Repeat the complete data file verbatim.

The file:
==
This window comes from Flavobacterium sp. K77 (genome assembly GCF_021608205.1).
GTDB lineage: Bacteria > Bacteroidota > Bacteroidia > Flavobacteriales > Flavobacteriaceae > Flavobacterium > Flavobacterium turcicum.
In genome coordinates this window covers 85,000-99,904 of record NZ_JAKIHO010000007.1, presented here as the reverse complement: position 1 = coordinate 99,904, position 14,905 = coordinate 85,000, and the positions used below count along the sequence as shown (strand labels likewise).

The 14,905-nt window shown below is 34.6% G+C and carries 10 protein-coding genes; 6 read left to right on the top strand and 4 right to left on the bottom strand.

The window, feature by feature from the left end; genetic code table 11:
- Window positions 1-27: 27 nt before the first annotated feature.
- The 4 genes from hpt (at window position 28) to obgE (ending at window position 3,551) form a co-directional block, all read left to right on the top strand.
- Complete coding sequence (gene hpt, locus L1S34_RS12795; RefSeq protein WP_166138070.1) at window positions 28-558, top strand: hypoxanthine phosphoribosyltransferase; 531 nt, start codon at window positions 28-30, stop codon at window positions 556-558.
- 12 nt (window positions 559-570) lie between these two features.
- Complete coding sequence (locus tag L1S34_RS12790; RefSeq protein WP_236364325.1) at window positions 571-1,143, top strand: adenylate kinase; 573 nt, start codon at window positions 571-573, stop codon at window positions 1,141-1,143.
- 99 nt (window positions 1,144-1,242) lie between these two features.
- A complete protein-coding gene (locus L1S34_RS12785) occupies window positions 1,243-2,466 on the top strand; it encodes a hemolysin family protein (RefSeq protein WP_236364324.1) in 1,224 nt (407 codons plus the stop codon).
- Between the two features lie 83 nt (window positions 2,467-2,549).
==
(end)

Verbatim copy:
This window comes from Flavobacterium sp. K77 (genome assembly GCF_021608205.1).
GTDB lineage: Bacteria > Bacteroidota > Bacteroidia > Flavobacteriales > Flavobacteriaceae > Flavobacterium > Flavobacterium turcicum.
In genome coordinates this window covers 85,000-99,904 of record NZ_JAKIHO010000007.1, presented here as the reverse complement: position 1 = coordinate 99,904, position 14,905 = coordinate 85,000, and the positions used below count along the sequence as shown (strand labels likewise).

The 14,905-nt window shown below is 34.6% G+C and carries 10 protein-coding genes; 6 read left to right on the top strand and 4 right to left on the bottom strand.

The window, feature by feature from the left end; genetic code table 11:
- Window positions 1-27: 27 nt before the first annotated feature.
- The 4 genes from hpt (at window position 28) to obgE (ending at window position 3,551) form a co-directional block, all read left to right on the top strand.
- Complete coding sequence (gene hpt, locus L1S34_RS12795; RefSeq protein WP_166138070.1) at window positions 28-558, top strand: hypoxanthine phosphoribosyltransferase; 531 nt, start codon at window positions 28-30, stop codon at window positions 556-558.
- 12 nt (window positions 559-570) lie between these two features.
- Complete coding sequence (locus tag L1S34_RS12790; RefSeq protein WP_236364325.1) at window positions 571-1,143, top strand: adenylate kinase; 573 nt, start codon at window positions 571-573, stop codon at window positions 1,141-1,143.
- 99 nt (window positions 1,144-1,242) lie between these two features.
- A complete protein-coding gene (locus L1S34_RS12785) occupies window positions 1,243-2,466 on the top strand; it encodes a hemolysin family protein (RefSeq protein WP_236364324.1) in 1,224 nt (407 codons plus the stop codon).
- Between the two features lie 83 nt (window positions 2,467-2,549).